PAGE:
It looks like we have two resident owls in the park this winter season.
The east owl (a/k/a “Owl on the Rocks”) had gone back to its hiding place in the rip-rap when I passed by around four in the afternoon of New Year’s Day. Photographer Phil Rowntree saw this bird early in the morning up on the plateau in front of the big slab where it was sighted yesterday and the day before. Maybe the bird is forming a new habit of going topside to the slab when the sun is shining, and back into hiding among the big rocks as sunset approaches. By the time I got there, the sun was so low and the shadows so heavy that my photos needed post-production massage to bring out the bird. The bird didn’t help by hiding so deep behind the rock that only the top of its head and one shoulder stuck out.
At one point, a Black Phoebe flew in and landed on the rock directly in front of the owl. I worried a bit. After all, owls are raptors, and big owls could certainly be bad news for little birds. But the Phoebe showed no concern and the owl showed no interest. Burrowing Owls are quite small, even with their feathers puffed up, and underneath that fine coat, they’re smaller still. The owl held its position behind the rock.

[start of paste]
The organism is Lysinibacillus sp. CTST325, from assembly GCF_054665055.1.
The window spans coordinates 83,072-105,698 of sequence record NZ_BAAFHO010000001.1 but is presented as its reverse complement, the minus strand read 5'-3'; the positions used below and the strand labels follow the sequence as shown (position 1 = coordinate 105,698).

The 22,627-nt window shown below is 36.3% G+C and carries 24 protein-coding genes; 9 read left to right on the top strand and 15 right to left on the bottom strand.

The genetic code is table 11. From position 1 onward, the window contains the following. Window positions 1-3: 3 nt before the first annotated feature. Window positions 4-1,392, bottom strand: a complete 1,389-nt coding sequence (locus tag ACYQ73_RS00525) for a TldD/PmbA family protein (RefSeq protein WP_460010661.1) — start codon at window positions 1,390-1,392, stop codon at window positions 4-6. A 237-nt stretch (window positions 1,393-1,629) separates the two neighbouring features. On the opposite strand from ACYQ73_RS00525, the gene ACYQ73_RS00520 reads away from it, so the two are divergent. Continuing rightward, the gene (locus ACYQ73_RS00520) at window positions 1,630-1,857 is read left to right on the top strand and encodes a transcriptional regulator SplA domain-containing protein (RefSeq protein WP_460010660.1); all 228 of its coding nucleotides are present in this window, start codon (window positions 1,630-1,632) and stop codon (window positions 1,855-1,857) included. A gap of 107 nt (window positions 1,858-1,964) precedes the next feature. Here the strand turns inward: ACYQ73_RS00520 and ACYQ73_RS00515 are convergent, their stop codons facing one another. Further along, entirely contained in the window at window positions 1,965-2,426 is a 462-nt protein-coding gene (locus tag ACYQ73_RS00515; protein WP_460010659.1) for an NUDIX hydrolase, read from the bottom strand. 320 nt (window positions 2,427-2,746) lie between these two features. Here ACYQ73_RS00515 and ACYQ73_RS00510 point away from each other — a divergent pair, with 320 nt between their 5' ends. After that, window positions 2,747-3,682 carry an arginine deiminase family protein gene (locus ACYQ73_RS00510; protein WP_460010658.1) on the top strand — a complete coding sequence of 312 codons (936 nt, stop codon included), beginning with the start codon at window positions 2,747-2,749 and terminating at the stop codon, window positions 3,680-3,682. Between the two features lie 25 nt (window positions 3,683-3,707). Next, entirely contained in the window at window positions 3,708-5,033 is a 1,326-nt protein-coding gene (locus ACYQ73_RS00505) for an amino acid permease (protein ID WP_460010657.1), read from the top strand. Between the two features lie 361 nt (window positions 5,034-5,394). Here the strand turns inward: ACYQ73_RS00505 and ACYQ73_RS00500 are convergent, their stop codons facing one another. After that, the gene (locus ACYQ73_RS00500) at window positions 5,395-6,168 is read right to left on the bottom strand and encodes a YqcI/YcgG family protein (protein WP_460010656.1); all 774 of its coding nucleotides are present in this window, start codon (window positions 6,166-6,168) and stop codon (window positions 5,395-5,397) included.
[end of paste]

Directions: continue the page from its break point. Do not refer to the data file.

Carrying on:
The north owl, by contrast, obviously having survived the stormy winds of yesterday morning, perched in its usual notch by the water’s edge, plainly visible from the paved trail. I set up my camera on tripod there and had the pleasure of treating at least a dozen park visitors to the delight of their very first encounter with a Burrowing Owl. Out of approximately thirty park visitors who passed, only two declined my invitation to look at the bird, and these had their heads buried in head phones and lived in an alternate universe.
When the light dimmed I moved west to shoot the sunset. On retracing my path, I saw in the semi-darkness what looked exactly like a Burrowing Owl in the grass just north of the trail. As I approached, with a lost dog following me, the bird flew silently across the path into the Nature Area. I lost it there in the dusk. I wonder if it has a place in that little quasi-wilderness where it spends the night, or if this is its hunting ground. The light was too dim for me to see by, but for the owl, it was probably as good as daylight, and without the glare. They are crepuscular, and this was the crepuscule, as the French say.